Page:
Reuters — Canopy Growth Corp. on Thursday reported a wider-than-expected quarterly loss on soaring expenses and said it would not make any large investments to expand in Canada amid surplus supply and tepid demand for weed and weed products.
The decision to hold expansion plans follows a wave of enthusiastic spending by marijuana companies to scale up production, expand in new markets and on research after Canada’s legalization of recreational weed last year.
However, demand has not kept up with expectations as the country struggles with a slow rollout of retail stores among other problems.
Canada’s recent legalization of derivative products, dubbed Cannabis 2.0, has also failed to generate much hype and estimates for growth have become more cautious.
“The last two quarters have been challenging for the Canadian cannabis sector as provinces have reduced purchases to lower inventory levels, retail store openings have fallen short of expectations, and Cannabis 2.0 products are yet to come to market,” CEO Mark Zekulin said.
Smiths Falls, Ont.-based Canopy also took a restructuring charge of $32.7 million in the second quarter to account for returns, return provisions and price cuts for its softgel and oil products.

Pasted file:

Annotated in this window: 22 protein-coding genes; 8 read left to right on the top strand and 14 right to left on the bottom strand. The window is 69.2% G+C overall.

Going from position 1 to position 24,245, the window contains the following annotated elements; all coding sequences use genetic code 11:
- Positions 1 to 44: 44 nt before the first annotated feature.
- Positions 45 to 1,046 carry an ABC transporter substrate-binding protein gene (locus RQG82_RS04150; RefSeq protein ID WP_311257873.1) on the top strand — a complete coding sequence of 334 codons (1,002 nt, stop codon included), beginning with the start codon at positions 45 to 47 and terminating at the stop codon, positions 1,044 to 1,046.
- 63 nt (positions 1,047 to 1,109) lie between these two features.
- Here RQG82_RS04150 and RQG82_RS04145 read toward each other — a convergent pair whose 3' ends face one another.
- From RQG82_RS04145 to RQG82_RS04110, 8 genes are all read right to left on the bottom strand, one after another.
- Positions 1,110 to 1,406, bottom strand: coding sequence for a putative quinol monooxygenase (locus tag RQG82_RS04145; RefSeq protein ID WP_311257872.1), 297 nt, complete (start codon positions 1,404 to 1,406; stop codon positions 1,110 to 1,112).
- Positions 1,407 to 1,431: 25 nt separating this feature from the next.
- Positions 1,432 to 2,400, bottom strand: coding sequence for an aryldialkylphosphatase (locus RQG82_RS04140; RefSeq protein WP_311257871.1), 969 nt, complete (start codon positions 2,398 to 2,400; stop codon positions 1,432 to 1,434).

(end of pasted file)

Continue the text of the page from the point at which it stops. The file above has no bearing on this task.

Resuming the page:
Suppliers like Canopy enter agreements with retailers and depending on the terms of the contract, buyers can return the product if it does not meet the expected quality or pay less if potency is below agreed ranges.
Sundial Growers ran into problems earlier in August when tons of weed were returned by a buyer because of quality issues. In fact, Tilray CEO said on Tuesday the company regularly inspects crops before buying them.
Canopy also took a $15.9 million charge related to its inventory. It harvested 40,570 kg of weed in the quarter, but sold only 10,913 kg and kg-equivalents of cannabis products.
Adjusted core loss of $155.75 million was wider than analysts’ expectations of $92.9 million, as operating expenses surged 48.2 per cent.
On an adjusted basis, net loss was 96 cents per share, above analysts’ expectation of a loss of 40 cents, according to Refinitiv IBES data.
Net revenue rose more than threefold, to $76.6 million.
— Reporting for Reuters by Shanti S Nair in Bangalore.Tagged Canada, cannabis, Canopy Growth, derivatives, edibles, legalization, marijuana, quarterly, weed